A3: Absolutely. For example, I favor QDR outcomes that result in balance defined by some service specialization or focus on specific (and different) challenge archetypes—irregular conflicts, high-end asymmetric threats, etc. Aggregation of gross service specialization results in full-spectrum readiness department wide and not necessarily within each service component. Balance is achieved between departments—not always within and between them as in the past. This is not wholly new. We have always had significant service specialization in key areas of warfighting (e.g., strategic nuclear deterrence, general purpose land maneuver, etc.). New, however, is the idea that future U.S. defense challenges and responses may demand different contingency vectors for the four services—their adjusted core competencies remain intact but generally orient against different contingency demands. Ultimately, this would result in one set of contingency bins centered on the U.S. Army and Marine Corps and yet another on the U.S. Navy and Air Force.
Clearly, we have learned a great deal since 9/11. Prudence indicates that future contingency plans focus on less expansive strategic and operational objectives. Destroy, replace, stabilize, and totally rebuild might reasonably give way to defeat and punish, compel, disrupt, coerce, influence, and/or judiciously stabilize. If true, this argues strongly for increased risk-taking in DoD’s capacity for hasty, under-resourced regime-killing warfights. And, it frees up room for the services to focus on different points along the conflict spectrum.
Under the most demanding contingency conditions, greater specialization might see land forces (including special operations forces) optimized for reversing disorder—forcible entry and opposed but limited armed stabilization in states where legitimate authority is weak, failing, or failed. Whereas, sea and air forces optimize for redress of unfavorable or hostile order—coercive campaigns against states operating outside international norms or law. Against the latter, regime reprogramming is valued over regime replacement. This modest level of new specialization (more de facto acceptance of the current status quo) recognizes that future contingencies will often stress service departments differently. Two big “wars” may well remain a valid measure of maximum defense stress. However, the two likeliest “wars” are also probably going to be distinct in type from one another as well. This view rejects pre-9/11 force planning and risk assessment biased in the direction of mirror-imaging; instead, it offers a contingency and force planning paradigm focused on defense response to simultaneous, dissimilar events.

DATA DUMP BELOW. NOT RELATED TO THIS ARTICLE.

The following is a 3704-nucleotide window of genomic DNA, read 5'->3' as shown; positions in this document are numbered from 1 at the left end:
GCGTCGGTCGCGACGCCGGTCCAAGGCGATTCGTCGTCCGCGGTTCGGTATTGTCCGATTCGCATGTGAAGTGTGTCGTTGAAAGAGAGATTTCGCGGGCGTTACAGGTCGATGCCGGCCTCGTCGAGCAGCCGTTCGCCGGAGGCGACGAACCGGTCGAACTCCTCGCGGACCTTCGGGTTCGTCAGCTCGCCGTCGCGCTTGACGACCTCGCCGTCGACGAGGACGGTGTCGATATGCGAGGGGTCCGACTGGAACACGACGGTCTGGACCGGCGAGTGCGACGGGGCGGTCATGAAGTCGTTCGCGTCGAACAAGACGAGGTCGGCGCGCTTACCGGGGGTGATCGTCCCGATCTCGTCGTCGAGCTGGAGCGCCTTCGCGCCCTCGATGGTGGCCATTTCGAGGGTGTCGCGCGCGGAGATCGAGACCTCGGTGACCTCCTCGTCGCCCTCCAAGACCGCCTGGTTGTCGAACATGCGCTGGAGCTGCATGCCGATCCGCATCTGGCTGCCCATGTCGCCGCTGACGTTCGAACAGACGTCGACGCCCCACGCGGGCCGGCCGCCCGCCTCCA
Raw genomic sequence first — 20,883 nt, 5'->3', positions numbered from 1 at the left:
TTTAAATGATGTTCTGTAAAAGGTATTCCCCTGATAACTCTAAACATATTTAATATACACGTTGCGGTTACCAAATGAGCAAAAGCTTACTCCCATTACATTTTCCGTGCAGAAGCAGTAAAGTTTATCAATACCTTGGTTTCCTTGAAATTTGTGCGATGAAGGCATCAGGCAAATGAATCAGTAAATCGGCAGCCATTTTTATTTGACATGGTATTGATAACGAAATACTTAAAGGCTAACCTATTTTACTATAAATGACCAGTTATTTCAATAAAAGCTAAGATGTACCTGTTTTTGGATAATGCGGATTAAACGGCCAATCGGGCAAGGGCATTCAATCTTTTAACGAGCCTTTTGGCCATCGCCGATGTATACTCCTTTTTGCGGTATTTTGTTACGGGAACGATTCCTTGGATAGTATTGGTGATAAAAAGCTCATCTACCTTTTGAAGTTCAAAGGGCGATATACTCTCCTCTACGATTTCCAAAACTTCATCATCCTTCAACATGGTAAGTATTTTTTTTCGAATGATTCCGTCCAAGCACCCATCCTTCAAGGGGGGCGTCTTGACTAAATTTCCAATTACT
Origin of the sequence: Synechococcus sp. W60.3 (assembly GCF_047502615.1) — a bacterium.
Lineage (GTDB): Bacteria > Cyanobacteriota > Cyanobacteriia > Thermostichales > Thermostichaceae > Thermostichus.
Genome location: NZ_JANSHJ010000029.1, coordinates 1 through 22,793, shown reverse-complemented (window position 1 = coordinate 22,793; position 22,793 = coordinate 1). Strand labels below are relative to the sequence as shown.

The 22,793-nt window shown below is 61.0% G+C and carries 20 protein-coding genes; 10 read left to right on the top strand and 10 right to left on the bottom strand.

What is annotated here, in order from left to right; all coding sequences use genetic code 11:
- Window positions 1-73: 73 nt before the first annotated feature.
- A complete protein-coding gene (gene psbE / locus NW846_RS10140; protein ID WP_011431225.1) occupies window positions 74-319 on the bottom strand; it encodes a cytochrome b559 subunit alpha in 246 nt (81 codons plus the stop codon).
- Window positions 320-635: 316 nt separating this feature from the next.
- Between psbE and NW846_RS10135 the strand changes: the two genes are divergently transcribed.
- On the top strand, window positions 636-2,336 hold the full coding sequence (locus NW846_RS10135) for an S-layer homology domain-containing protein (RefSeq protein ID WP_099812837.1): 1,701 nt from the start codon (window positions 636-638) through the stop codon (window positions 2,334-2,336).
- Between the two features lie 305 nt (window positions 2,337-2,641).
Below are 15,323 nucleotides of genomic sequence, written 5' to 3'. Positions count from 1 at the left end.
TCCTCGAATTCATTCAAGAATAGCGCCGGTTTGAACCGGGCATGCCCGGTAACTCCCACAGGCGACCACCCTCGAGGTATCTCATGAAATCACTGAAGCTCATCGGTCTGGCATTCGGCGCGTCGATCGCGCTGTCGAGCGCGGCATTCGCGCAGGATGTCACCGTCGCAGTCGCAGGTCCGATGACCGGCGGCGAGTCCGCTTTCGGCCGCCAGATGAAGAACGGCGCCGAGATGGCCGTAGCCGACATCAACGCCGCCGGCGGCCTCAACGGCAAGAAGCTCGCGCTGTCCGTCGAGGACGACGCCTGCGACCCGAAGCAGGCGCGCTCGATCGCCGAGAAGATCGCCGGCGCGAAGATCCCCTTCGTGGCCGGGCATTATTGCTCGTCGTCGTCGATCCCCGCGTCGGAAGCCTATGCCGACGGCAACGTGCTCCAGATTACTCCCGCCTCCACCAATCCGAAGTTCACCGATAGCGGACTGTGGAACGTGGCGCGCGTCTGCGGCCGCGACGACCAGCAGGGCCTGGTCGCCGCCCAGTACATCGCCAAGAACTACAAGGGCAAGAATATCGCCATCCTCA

Optimization is not the same as exclusivity. All components of the joint force will still contribute in meaningful ways to favorable outcomes across contingency types. Service departments optimized for one set of contingencies will make significant contributions to and weigh risk against their part in others. There are, after all, still critical joint interdependencies. However, greater service specialization will allow for more focus than the current full-spectrum mantra allows. Overall, the service departments may simply have to accept a new or newly defined sine qua non.
Nathan Freier is a senior fellow in the International Security Program at the Center for Strategic and International Studies in Washington, D.C., a visiting professor at the U.S. Army War College’s Peacekeeping and Stability Operations Institute, and a former U.S. Army strategist.
Critical Questions is produced by the Center for Strategic and International Studies (CSIS), a private, tax-exempt institution focusing on international public policy issues. Its research is nonpartisan and nonproprietary. CSIS does not take specific policy positions. Accordingly, all views, positions, and conclusions expressed in this publication should be understood to be solely those of the author(s).